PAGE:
There has, of late, been a spate of Internet writing maintaining that "the policeman is not your friend."
Well, a listen a what me a see. I was book shopping at Waterstone's in Cardiff, checking out the "Staff Picks" near the front of the store. I noticed a couple of security guards furtively peering out upon the public square beyond the storefront and talking on their Secret-Service headsets. This got my attention. I paid for my book and went out and took a seat in the square. I sat down and pretended to read while I watched the action. There were three 12-year-olds being plenty furtive themselves, hiding behind trees, peeking at some bicycles. (I had heard security say, "They're going to take the orange one," and there was, indeed, an orange bike, so I knew I had my "men.") I stared at the obvious ringleader and shook my head a bit. Rather than getting my message, that he'd been spotted and should back off, he stared back and said, "What the fuck you lookin' at?" I shrugged my shoulders and thought, "You, getting arrested."
A minute later, with a fairly smooth move, he used the orange bike as a lever to break its own chain, and hopped on it to ride off. Well, he was going for about 20 feet when security converged on him from three different shops. (That's how stupidly, obviously suspicious these kids were acting.) The first guy who reached the kid was about 6'2'' and 200 pounds or so. He hooked the 5'2'', 100 pound pre-teen under the chin with his arm, lifting him off the bike by his neck. Then he slammed him into the pavement. Another guy jumped on the kid's back and shoved his face against the tarmac. He then dragged the kid's hands behind his back, as if he were about to handcuff him, perhaps forgetting that, being private security, he had no handcuffs. Finally, realizing the absolute pointlessness (in terms of an arrest, anyway) of holding someone on the ground in the place-the-cuffs-on position when you have no cuffs, he and a couple of other of the "arresting officers" dragged the kid off.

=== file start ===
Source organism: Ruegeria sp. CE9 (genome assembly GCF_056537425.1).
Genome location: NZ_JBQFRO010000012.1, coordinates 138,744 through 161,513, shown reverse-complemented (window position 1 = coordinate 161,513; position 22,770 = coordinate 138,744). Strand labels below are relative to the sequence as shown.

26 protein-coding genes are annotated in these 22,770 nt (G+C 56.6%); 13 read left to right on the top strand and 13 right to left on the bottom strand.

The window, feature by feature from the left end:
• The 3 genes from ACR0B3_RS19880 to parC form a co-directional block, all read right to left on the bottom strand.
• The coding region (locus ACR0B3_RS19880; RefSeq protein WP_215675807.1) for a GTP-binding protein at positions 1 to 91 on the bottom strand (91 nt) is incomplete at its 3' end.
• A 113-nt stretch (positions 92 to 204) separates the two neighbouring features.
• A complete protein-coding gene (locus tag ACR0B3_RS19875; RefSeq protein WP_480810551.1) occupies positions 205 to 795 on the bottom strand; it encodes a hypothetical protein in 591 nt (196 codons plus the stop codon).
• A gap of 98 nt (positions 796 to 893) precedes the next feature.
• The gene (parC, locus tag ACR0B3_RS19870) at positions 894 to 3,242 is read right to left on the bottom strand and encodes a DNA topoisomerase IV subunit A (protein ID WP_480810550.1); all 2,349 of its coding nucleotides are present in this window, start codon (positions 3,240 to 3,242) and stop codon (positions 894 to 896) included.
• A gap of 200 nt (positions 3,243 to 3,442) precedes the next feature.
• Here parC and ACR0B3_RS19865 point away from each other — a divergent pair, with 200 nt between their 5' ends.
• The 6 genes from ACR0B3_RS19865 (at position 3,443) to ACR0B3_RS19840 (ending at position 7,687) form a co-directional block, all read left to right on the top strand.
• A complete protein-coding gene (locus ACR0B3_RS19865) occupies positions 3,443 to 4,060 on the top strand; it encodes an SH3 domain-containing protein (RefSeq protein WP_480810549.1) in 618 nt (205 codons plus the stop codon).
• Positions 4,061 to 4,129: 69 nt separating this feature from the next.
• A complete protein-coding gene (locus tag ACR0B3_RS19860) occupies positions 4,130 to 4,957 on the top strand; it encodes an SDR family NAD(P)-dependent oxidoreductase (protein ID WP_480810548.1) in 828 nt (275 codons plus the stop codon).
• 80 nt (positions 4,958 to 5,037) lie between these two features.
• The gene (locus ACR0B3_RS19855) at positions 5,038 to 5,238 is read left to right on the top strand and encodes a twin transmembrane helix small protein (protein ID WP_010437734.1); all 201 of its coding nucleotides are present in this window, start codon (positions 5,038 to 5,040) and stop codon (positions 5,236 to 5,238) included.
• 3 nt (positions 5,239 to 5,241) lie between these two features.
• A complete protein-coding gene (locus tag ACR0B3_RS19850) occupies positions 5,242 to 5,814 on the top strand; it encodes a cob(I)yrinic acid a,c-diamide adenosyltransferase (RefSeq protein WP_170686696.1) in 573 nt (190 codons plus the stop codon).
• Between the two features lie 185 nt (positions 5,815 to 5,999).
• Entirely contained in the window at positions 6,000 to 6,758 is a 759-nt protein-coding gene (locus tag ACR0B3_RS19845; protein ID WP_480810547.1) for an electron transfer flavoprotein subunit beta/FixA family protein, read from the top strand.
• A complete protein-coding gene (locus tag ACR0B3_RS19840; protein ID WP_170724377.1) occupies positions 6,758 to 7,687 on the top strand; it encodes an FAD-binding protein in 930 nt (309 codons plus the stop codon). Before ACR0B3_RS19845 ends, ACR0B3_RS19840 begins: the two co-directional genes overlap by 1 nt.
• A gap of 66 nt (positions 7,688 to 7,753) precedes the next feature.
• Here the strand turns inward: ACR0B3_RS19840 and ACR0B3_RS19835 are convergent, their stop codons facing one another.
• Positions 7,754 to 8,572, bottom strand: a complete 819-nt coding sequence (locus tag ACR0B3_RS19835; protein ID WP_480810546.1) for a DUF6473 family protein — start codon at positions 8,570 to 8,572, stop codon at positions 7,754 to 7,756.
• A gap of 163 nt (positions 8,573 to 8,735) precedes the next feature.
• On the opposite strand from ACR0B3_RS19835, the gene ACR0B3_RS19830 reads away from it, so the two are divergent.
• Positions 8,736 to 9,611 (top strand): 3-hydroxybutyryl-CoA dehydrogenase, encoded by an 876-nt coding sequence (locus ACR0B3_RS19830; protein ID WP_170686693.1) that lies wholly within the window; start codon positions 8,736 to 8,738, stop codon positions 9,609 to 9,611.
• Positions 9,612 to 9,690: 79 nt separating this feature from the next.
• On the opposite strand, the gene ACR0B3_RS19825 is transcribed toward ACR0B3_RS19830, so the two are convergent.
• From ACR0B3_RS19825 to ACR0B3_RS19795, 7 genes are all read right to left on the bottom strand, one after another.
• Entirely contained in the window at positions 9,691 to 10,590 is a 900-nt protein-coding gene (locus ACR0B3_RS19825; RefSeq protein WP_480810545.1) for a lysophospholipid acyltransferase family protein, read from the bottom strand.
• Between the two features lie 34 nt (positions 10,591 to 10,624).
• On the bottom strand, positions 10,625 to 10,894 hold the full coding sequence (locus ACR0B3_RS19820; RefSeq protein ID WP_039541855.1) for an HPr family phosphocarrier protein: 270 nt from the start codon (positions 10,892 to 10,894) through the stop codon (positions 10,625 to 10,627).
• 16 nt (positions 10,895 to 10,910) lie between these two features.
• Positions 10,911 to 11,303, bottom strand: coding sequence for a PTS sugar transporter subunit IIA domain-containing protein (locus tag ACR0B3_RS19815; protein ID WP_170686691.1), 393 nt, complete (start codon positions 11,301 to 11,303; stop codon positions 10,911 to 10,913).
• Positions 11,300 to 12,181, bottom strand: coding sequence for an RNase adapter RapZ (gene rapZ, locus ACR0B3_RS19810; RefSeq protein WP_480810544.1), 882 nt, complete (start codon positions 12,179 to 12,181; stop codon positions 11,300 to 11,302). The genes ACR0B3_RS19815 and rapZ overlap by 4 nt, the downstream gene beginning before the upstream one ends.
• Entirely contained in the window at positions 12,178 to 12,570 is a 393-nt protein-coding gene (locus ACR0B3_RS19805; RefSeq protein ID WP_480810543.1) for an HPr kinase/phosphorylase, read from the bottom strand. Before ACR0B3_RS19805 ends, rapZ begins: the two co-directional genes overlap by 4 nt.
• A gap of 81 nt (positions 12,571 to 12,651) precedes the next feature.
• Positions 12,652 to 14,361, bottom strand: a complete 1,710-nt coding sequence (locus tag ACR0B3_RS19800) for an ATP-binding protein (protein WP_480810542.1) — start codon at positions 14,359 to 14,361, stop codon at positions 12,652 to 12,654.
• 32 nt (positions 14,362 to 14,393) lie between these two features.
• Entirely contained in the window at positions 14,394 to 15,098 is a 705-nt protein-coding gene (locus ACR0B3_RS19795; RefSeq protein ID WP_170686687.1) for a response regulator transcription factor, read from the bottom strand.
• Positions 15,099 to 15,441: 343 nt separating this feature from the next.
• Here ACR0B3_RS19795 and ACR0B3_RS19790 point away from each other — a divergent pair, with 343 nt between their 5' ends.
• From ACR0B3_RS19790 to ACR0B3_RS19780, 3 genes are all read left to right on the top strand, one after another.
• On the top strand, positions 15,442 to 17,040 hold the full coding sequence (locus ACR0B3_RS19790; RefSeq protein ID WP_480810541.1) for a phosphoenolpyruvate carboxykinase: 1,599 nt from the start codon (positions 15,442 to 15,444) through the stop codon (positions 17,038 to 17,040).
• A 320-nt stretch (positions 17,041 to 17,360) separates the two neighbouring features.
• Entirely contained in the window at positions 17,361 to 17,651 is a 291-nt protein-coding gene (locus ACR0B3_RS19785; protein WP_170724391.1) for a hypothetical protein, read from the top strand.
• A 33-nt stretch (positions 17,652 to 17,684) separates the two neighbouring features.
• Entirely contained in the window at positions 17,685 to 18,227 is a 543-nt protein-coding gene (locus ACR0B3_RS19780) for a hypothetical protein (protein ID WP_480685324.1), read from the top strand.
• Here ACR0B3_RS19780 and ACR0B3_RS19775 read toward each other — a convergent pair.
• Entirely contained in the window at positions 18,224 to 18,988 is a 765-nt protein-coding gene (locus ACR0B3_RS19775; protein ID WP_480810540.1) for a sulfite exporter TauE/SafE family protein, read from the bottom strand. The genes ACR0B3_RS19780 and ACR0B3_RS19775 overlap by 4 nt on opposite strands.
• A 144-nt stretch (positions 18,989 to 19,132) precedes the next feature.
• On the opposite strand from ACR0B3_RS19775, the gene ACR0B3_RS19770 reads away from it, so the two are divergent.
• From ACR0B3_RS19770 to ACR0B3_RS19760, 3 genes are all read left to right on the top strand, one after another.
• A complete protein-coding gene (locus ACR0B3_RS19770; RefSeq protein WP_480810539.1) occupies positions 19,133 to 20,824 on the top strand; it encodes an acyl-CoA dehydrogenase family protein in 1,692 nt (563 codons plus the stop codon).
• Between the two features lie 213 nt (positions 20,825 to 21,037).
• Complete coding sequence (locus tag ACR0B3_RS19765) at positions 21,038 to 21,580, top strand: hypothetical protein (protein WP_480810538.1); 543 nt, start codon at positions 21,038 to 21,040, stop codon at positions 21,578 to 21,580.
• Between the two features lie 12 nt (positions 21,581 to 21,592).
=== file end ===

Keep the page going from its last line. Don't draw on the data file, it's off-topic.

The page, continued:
It is hard for me to imagine that this kid wouldn't have had a far less violent arrest if it had been a couple of bobbies in the square instead. I suppose if you entirely ignore the behavior of private security forces, like the gangs of mercenaries that roamed the countryside in the Middle Ages, like private security in Iraq, the actions of bar bouncers, such as the one who murdered Jaco Pastorius, the drug cartels terrorizing Mexico, the Mafia, etc., etc., then you might be able to convince yourself that the problem all comes down to "the State." (Make a suitably frightening noise here.)
But if it becomes difficult to sustain this willful blindness, here, I think, is a more reasonable summary of our situation:
1) Society needs a warrior class.
2) That warrior class easily can itself become a danger to society, whether that class is paid through public or private funds. It's just the nature of the beast. These are people with a propensity for violence, after all.
Easy answers? Ain't no easy answers, not even precisely obeying the precepts of Spencer, Mises, and Hayek.
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